The Reformation Hall is the low building to the left of the grand hotel. The Mission Museum occupied only a small room upstairs; the ground floor was used for meetings of the Evangelical Missionary Society. Chromolithograph by Jules Linder, after 1889

1884 – The Ariana Museum

Created by a Genevan art collector, Gustave Revilliod, the Ariana Museum is a mansion dedicated to the decorative arts, with the accent on the exotic taste of its time. The museum and its collections were bequeathed to the City of Geneva in 1890. The collection was reorganised in the late 1930s and many objects were transferred to the MEG.

La Salle japonaise

The Japanese Room in the Ariana Museum circa 1900

1885 – The Museum of Decorative Arts

Although the decision to create a decorative arts museum was taken in 1876, it did not open until nearly ten years later in the Watchmaking School. New design ideas inspired by exotic motifs and techniques attracted objects which were later transferred to the MEG.

L'Ecole d'horlogerie à la rue Necker

The Watchmaking School in rue Necker, where the Museum of Decorative Arts was installed in 1885, in two large rooms on the first floor.

1901 – The Musée d’ethnographie at Mon-Repos

The MEG, initially known as the Musée d’ethnographie, began to take shape when all Geneva’s public collections were reorganised. The ethnographic collections were separated from the archaeological collections, enriched by gifts from private collectors and from the Mission Museum and installed in the Villa Plantamour, in Mon Repos park. At first the villa was used as an annex for the municipal museums and the ethnography section had to share the premises with paintings. In 1910, the entire space was allocated to ethnography, and Eugène Pittard was appointed curator and director. He had strong scientific and educational ambitions for the institution and gave to the young museum an international dimension, notably through its relations with the nearby League of Nations.

Le Musée de Mon Repos

The museum in Mon Repos circa 1905

Entrée du Musée de Mon Repos

Entrance to the museum in Mon Repos in 1930, showing the Japanese cabinet ETHAS 021380. Photo Molly

1941 – The Ethnography Museum in the Boulevard Carl-Vogt

Under Eugène Pittard’s dynamic leadership the collections grew rapidly. The organisation of temporary exhibitions made the lack of space even more obvious. Pittard finally succeeded in moving the institution into a building which was at least larger, if not more suitable, as it had been an old school. Nevertheless, Pittard managed to implement a museographic approach there which he constantly tried to make more educational. In 1952, the long reign of this legendary director, then aged 85, came to an end and his former assistant, Marguerite Löbsiger-Dellenbach, was appointed to succeed him.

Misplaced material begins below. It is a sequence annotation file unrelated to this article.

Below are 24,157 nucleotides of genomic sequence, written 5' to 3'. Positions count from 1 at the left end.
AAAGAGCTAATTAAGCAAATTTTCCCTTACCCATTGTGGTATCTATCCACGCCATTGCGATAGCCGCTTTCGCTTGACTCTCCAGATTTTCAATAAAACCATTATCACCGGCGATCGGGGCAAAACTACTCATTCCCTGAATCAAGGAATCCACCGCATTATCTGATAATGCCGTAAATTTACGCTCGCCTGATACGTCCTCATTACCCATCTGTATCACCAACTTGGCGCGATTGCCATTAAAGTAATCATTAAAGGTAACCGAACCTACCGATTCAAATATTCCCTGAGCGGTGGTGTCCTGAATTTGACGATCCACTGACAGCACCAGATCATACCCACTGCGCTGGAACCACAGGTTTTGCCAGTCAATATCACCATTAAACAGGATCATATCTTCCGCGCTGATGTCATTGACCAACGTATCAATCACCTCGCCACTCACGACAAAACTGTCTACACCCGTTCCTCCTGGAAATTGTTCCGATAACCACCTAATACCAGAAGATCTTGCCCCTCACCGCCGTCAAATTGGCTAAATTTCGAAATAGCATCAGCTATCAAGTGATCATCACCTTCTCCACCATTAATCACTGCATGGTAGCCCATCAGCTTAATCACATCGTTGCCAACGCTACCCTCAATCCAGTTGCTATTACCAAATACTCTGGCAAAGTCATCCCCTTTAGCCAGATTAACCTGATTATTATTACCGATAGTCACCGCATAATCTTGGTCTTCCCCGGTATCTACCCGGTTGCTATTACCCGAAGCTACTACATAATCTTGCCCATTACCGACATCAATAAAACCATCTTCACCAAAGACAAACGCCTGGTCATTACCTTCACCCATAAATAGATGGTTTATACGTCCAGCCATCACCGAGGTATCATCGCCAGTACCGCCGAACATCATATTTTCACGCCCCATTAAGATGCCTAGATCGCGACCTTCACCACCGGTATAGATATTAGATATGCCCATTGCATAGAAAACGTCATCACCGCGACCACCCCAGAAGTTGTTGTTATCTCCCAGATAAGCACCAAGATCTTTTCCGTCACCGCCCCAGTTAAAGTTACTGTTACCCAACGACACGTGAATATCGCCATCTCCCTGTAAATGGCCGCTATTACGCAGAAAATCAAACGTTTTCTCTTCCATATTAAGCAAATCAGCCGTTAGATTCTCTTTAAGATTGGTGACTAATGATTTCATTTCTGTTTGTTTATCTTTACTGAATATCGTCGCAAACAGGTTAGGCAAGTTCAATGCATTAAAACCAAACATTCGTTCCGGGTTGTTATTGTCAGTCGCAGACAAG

Vitrine de la salle précolombienne

Vitrine in the pre-Columbian Room opened in 1945 in the Ethnography Museum recently installed in the boulevard Carl-Vogt

Eugène Pittard directeur du Musée d'ethnographie

Eugène Pittard, then director of the Ethnography Museum, and his assistant, Marguerite Lobsiger-Dellenbach, examining pre-Columbian objects, circa 1945

1976 – The Conches Annex

Bought by the City of Geneva in 1972 and opened four years later as an annex to the Musée d’ethnographie, the villa in the Chemin Calandrini in Conches, on the outskirts of Geneva, served for thirty-seven years as a venue for temporary exhibitions, mainly on European themes, drawing on the Georges Amoudruz collection. The MEG Conches closed its doors in 2013.

L'annexe de Conches

The Conches annex

2014 – A New Building for the MEG

After dreaming of building a bigger museum on another site, Geneva finally decided to give its three-century-old collections a modern building in the Boulevard Carl-Vogt. The heritage value of these collections was evident. Bearing witness to living traditions or societies from the past, the objects have become the archives of human diversity, which is itself part of the stream of history.

Le nouveau musée d'ethnographie

The new Ethnography Museum